This section tells you what clinical negligence is. It explains the difference between a clinical negligence claim and making a complaint. There is also information about how you can get legal funding for claims.
- Clinical negligence is when healthcare professionals physically or mentally hurt you because of the standard of health care they gave you.
- Proving clinical negligence is difficult. You should get legal advice if you think you have a claim.
- If you win a clinical negligence claim you will only get financial compensation.
- If you want an apology, or other outcome, you can think about making a formal complaint.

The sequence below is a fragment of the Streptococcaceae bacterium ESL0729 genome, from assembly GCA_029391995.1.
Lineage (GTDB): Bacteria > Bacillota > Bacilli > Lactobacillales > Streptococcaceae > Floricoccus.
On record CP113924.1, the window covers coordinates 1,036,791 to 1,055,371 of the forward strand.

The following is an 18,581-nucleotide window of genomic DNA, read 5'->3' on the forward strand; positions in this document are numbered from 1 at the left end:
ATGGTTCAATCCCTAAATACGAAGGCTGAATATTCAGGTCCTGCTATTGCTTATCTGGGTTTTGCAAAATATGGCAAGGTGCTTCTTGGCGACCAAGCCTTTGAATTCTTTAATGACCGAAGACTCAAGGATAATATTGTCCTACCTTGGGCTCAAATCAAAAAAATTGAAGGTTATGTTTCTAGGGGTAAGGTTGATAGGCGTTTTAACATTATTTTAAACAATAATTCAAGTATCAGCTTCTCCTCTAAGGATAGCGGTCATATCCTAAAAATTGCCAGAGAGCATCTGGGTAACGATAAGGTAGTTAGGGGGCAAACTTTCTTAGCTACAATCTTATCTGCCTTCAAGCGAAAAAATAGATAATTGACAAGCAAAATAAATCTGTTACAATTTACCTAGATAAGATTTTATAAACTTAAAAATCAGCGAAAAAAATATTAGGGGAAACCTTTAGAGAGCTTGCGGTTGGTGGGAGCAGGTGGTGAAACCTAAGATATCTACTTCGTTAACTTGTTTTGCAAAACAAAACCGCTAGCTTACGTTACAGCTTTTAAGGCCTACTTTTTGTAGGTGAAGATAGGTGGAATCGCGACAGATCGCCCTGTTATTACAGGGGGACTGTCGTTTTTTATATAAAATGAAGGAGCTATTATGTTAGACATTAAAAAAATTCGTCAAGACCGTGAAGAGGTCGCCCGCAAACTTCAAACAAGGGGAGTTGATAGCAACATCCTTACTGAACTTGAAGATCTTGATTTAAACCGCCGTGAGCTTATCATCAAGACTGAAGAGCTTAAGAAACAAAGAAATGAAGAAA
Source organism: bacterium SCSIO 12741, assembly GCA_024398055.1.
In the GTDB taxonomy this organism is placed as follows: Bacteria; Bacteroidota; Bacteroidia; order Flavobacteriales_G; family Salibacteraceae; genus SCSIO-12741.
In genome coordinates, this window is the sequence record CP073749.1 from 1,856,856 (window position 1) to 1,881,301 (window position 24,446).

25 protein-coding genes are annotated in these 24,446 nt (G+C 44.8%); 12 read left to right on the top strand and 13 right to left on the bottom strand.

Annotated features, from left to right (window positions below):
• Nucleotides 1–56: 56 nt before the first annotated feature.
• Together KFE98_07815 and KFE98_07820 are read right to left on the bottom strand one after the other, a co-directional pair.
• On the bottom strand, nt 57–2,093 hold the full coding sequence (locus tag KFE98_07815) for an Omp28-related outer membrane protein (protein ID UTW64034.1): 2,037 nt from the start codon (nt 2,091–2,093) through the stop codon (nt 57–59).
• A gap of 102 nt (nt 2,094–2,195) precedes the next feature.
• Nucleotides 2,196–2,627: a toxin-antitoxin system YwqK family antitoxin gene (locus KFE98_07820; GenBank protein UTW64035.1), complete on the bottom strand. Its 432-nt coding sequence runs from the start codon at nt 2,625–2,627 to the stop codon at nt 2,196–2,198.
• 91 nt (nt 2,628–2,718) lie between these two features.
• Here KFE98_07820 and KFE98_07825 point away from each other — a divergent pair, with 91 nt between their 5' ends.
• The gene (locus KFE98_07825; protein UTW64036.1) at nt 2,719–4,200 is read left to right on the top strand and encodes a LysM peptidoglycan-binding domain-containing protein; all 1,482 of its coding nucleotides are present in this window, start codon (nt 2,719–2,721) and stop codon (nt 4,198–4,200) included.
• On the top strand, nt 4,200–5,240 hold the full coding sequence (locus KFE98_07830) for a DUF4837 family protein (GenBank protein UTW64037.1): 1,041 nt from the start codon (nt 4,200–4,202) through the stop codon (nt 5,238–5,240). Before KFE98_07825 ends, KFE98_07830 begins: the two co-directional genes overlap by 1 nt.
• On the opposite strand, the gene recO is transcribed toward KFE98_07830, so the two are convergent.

- You have three years to make a clinical negligence claim. This is 3 years from when it happened, or 3 years from when you realised it happened.
- You may be able to get legal funding to make a claim.
- You may be able to make a claim if a family member died because of negligence.
This section covers:
- What is clinical negligence?
- What is the difference between clinical negligence and making a complaint?
- Are there time limits for making a claim?
- What if I think I have a clinical negligence claim?
- How can I pay to make a clinical negligence claim?
- How much compensation could I get?
These pages are created by Rethink Mental Illness' Advice Service. Last reviewed in September 2016. Next review September 2019.
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